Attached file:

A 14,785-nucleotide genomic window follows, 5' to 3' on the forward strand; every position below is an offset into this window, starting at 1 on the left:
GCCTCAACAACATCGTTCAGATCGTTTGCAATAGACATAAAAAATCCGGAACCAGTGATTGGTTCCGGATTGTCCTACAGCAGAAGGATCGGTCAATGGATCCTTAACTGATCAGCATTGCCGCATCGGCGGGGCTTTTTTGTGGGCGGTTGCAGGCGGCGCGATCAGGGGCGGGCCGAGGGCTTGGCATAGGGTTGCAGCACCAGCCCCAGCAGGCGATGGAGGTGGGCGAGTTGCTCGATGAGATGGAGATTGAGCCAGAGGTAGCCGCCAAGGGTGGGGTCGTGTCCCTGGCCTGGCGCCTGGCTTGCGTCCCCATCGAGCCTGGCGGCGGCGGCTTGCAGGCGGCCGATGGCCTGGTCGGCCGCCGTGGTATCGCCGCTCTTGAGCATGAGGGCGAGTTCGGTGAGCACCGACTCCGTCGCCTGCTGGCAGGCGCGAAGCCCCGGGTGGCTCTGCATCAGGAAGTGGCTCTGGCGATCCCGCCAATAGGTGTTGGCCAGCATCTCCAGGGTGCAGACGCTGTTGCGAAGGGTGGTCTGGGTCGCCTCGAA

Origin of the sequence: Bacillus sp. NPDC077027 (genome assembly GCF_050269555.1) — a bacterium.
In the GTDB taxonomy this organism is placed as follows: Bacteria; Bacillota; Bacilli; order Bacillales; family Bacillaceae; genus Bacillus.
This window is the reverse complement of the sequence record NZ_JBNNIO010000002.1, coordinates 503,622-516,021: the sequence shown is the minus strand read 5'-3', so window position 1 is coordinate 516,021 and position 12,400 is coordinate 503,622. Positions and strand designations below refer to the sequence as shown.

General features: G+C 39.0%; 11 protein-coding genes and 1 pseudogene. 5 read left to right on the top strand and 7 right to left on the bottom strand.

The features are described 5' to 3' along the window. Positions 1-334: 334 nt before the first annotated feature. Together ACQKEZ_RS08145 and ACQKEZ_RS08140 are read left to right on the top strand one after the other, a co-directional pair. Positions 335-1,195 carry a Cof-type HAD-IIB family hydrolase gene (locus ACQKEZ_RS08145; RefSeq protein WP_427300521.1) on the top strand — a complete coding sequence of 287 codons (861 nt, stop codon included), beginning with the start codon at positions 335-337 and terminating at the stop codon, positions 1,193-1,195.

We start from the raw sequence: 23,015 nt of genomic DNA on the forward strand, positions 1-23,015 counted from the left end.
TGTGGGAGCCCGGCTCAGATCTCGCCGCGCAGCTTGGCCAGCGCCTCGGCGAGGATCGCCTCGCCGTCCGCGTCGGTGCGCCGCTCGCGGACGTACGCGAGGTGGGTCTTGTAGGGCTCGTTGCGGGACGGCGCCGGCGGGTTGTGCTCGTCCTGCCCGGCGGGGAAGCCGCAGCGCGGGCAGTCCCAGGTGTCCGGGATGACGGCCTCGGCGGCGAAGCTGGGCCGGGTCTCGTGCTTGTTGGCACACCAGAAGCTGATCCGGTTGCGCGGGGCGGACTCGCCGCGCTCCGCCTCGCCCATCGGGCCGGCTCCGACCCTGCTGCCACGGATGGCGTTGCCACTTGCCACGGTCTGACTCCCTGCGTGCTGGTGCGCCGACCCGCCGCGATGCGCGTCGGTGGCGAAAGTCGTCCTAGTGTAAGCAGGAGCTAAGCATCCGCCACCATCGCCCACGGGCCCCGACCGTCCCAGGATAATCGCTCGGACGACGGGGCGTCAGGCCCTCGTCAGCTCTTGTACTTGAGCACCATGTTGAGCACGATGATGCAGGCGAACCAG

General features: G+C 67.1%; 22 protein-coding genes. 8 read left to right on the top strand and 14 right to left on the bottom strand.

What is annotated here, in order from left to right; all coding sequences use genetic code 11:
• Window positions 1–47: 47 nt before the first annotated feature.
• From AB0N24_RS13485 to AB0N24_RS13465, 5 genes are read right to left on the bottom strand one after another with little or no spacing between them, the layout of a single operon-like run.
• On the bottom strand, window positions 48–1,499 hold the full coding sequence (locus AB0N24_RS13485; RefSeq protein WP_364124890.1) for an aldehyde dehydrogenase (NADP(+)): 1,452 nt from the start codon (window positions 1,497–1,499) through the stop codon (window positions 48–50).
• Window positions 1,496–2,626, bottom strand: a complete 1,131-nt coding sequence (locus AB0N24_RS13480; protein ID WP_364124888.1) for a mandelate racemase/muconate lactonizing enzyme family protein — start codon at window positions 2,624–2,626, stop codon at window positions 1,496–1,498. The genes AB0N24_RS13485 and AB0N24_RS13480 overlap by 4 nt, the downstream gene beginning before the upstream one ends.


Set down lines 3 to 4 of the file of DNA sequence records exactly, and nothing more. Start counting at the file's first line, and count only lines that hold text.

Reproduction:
Origin of the sequence: Bacillus sp. NPDC077027 (genome assembly GCF_050269555.1) — a bacterium.
In the GTDB taxonomy this organism is placed as follows: Bacteria; Bacillota; Bacilli; order Bacillales; family Bacillaceae; genus Bacillus.